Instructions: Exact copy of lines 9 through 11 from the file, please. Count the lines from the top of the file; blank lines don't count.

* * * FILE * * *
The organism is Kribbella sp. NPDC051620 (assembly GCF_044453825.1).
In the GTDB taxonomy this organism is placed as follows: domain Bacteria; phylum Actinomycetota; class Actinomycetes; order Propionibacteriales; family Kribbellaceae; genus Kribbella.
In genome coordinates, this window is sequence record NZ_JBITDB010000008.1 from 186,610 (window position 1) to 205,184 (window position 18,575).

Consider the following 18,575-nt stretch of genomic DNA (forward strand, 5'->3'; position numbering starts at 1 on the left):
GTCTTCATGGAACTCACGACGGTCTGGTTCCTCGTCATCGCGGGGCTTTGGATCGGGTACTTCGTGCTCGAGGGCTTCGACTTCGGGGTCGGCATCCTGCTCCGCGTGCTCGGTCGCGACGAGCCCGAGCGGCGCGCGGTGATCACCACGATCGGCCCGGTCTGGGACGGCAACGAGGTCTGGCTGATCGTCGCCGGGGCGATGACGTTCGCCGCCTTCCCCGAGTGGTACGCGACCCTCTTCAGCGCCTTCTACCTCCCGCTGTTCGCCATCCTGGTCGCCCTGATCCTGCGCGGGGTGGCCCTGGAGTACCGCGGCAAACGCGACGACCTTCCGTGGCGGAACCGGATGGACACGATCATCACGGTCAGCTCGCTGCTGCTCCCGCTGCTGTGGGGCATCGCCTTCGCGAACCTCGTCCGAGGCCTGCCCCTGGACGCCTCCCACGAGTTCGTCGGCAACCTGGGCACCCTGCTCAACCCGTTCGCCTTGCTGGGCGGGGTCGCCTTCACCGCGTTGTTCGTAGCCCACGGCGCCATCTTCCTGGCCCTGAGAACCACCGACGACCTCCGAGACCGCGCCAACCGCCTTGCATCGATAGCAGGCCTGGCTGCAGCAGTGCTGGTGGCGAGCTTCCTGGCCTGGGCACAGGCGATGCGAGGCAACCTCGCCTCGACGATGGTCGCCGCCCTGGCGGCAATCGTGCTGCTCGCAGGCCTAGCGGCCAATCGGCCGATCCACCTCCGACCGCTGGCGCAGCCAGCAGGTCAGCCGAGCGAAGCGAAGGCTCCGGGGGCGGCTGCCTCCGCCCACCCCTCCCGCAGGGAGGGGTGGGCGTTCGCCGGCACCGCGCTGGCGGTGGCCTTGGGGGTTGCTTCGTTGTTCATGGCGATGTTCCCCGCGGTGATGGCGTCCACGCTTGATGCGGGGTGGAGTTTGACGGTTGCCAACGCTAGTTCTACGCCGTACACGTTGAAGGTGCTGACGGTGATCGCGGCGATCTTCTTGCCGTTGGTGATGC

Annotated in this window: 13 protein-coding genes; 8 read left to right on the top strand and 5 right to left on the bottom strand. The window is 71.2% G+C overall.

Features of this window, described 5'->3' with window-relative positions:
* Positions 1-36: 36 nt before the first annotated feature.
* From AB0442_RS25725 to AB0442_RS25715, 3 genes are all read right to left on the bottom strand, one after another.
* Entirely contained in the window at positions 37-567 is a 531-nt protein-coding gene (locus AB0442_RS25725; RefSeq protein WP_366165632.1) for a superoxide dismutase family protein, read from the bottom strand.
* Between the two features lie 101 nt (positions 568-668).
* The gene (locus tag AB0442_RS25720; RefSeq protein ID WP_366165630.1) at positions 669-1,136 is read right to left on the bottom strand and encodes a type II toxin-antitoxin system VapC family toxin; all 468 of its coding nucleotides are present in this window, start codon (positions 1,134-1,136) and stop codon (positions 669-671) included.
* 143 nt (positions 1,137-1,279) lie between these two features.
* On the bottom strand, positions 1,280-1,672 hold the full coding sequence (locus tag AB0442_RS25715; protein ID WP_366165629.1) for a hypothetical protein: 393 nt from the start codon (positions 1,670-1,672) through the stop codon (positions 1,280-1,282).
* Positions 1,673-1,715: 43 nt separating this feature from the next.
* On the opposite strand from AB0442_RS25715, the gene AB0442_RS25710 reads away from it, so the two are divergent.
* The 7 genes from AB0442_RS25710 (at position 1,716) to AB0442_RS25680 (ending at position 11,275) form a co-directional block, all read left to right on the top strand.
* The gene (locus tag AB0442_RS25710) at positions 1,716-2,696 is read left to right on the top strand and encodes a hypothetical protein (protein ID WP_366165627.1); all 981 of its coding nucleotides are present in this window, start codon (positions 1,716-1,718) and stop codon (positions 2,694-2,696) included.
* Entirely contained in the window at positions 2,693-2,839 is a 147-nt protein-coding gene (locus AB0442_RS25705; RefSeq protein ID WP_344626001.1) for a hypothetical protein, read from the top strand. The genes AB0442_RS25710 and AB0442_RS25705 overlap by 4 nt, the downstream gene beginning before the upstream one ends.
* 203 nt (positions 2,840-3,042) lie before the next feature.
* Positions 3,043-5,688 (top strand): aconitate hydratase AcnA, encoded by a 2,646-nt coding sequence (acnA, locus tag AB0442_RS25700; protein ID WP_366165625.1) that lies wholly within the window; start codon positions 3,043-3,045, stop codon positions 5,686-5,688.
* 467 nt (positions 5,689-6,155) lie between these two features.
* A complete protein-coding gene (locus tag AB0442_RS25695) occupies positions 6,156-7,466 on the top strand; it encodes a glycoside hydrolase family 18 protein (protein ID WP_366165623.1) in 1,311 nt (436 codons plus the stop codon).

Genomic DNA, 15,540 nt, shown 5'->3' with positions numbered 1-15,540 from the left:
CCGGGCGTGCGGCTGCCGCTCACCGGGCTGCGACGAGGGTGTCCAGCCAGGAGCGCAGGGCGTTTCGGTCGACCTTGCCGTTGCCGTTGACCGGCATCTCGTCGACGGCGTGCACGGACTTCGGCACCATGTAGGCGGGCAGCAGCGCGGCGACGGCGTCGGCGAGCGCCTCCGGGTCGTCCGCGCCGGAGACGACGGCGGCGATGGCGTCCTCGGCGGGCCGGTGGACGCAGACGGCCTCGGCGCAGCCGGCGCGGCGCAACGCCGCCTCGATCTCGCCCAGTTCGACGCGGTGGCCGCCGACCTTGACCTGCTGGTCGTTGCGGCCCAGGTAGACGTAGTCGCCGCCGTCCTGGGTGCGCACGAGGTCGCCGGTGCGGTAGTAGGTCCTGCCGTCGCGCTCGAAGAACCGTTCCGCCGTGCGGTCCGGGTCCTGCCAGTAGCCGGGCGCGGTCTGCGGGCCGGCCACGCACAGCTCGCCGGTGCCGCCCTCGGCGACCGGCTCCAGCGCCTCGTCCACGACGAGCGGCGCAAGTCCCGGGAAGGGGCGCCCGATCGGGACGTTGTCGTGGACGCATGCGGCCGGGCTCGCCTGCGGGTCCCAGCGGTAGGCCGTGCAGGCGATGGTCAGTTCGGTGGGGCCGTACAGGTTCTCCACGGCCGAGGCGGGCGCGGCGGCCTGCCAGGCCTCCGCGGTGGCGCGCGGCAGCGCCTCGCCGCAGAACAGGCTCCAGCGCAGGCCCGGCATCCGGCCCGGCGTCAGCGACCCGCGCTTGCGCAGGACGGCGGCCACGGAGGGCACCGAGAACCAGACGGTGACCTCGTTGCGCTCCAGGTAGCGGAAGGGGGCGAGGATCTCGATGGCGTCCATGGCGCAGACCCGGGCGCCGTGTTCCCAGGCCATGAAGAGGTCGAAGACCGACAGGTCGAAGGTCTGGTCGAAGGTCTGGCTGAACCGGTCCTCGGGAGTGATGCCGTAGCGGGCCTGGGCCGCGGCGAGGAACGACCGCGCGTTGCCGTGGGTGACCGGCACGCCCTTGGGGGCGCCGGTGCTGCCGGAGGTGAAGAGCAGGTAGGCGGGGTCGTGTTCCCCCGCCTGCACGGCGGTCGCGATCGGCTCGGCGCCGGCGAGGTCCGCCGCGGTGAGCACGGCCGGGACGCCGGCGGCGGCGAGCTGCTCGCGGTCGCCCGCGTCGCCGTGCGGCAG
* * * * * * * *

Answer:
* From AB0442_RS25725 to AB0442_RS25715, 3 genes are all read right to left on the bottom strand, one after another.
* Entirely contained in the window at positions 37-567 is a 531-nt protein-coding gene (locus AB0442_RS25725; RefSeq protein WP_366165632.1) for a superoxide dismutase family protein, read from the bottom strand.
* Between the two features lie 101 nt (positions 568-668).